In celebration of excellence, a total of 92 Stellenbosch University (SU) students were honoured at the annual Rector's Awards for Excellent Achievement on Wednesday night (30 October 2019).
The evening focussed on students who excelled in areas ranging from academics, sports and culture to social impact and co-curricular. In his opening address, Professor Arnold Schoonwinkel, Vice Rector: Learning and Teaching, said students played an important role in maintaining an excellent, thriving and inclusive culture at SU.
He said the aim of the night was to recognise excellence. “The competition was tough and tonight you will meet highly meritorious students. We will reward students who have made a positive difference at SU, and these students are likely to make a significant contribution in our South Africa."
Prof Wim de Villiers, SU Rector and Vice-Chancellor, said the Rector's Awards ceremony was one of his personal highlights in the SU calendar. “Tonight we recognise excellence; it is an honour and privilege for us to take this journey with you," he said.
Keynote speaker at the event Dr Nthabiseng Moleko received the SRC Award for Exceptional Alumni.
Moleko was appointed as a Commissioner for the Commission for Gender Equality by the former President of South Africa in 2017. She currently serves as the Deputy Chairperson of the Commission. Moleko was also the first black South African appointed as a faculty member at the University of Stellenbosch Business School (USB) where she currently teaches Economics and Statistics.
Addressing the student achievers, Moleko said, “You are all leaders here tonight.
“Our country needs a different type of leadership, a leadership that is concerned and interested in the development of our country. We need leaders who will serve all South Africans; we need ethical leadership, a leadership that will ensure that we do not have a repeat of our past."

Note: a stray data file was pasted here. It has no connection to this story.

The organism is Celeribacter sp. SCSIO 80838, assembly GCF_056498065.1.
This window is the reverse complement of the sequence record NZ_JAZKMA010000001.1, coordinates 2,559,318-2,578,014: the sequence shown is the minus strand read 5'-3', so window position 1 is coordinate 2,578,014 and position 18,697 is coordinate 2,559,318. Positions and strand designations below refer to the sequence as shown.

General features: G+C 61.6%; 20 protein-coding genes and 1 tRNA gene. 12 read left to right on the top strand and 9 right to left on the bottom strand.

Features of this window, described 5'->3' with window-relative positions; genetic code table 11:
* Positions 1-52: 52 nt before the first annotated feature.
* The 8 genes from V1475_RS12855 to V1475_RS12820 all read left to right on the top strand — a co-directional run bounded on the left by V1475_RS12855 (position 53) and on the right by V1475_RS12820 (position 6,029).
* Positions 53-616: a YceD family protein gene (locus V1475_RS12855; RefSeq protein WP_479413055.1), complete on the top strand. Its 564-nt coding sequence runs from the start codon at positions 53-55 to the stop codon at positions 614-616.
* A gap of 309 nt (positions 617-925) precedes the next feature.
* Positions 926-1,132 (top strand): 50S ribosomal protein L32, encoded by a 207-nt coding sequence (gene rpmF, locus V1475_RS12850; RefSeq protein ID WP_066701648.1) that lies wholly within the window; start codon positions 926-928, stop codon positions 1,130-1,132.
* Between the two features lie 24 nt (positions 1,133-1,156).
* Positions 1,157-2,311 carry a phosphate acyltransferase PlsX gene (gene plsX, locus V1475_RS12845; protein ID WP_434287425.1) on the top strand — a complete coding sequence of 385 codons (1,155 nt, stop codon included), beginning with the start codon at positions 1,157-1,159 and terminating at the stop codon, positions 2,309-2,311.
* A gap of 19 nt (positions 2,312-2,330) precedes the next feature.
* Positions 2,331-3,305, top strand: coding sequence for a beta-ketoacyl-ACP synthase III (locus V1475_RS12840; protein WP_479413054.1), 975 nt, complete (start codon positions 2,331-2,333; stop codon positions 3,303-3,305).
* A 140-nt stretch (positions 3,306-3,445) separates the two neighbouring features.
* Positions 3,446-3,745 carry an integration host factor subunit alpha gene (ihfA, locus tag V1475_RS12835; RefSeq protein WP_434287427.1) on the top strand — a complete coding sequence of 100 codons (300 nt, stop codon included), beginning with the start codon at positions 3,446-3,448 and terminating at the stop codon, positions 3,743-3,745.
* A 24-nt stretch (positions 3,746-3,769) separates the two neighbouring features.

She added that redress was necessary in a country like South Africa.
Moleko said the responsibility to fix and repair South Africa was not only the government's responsibility, but also that of those who have the money and resources to do so.
“We desperately need leaders who will drive a different agenda, we need a new system – with inclusivity and a new class of thinkers. This is for both young and old as we have seen how old systems have failed and the outcomes are reflected in the state we find our communities in.
“My message to you tonight: Do not be afraid to do something that has never been done, we need alternative methods and systems of doing things in this country."
She said doing small projects at two or three schools would not remedy the state our country was in. “Apartheid was implemented and rolled out nationally, it was big. This means we have to do good in a similar or greater scale, the good needs to exceed the bad," she said.
Moleko holds an Honours degree in Business Science (Economics) from the University of Cape Town and an MPhil in Development Finance from the University of Stellenbosch Business School. She completed her PhD in Development Finance at USB in April.
She is also an author and avid poet. She has published three books: Career Guidance and Technical Training: A solution for youth unemployment and two anthologies of poetry (Abundant Living and Been Chasing Destiny). Since 2010, she has been actively involved in youth development mainly in rural areas and townships, using career guidance and poetry.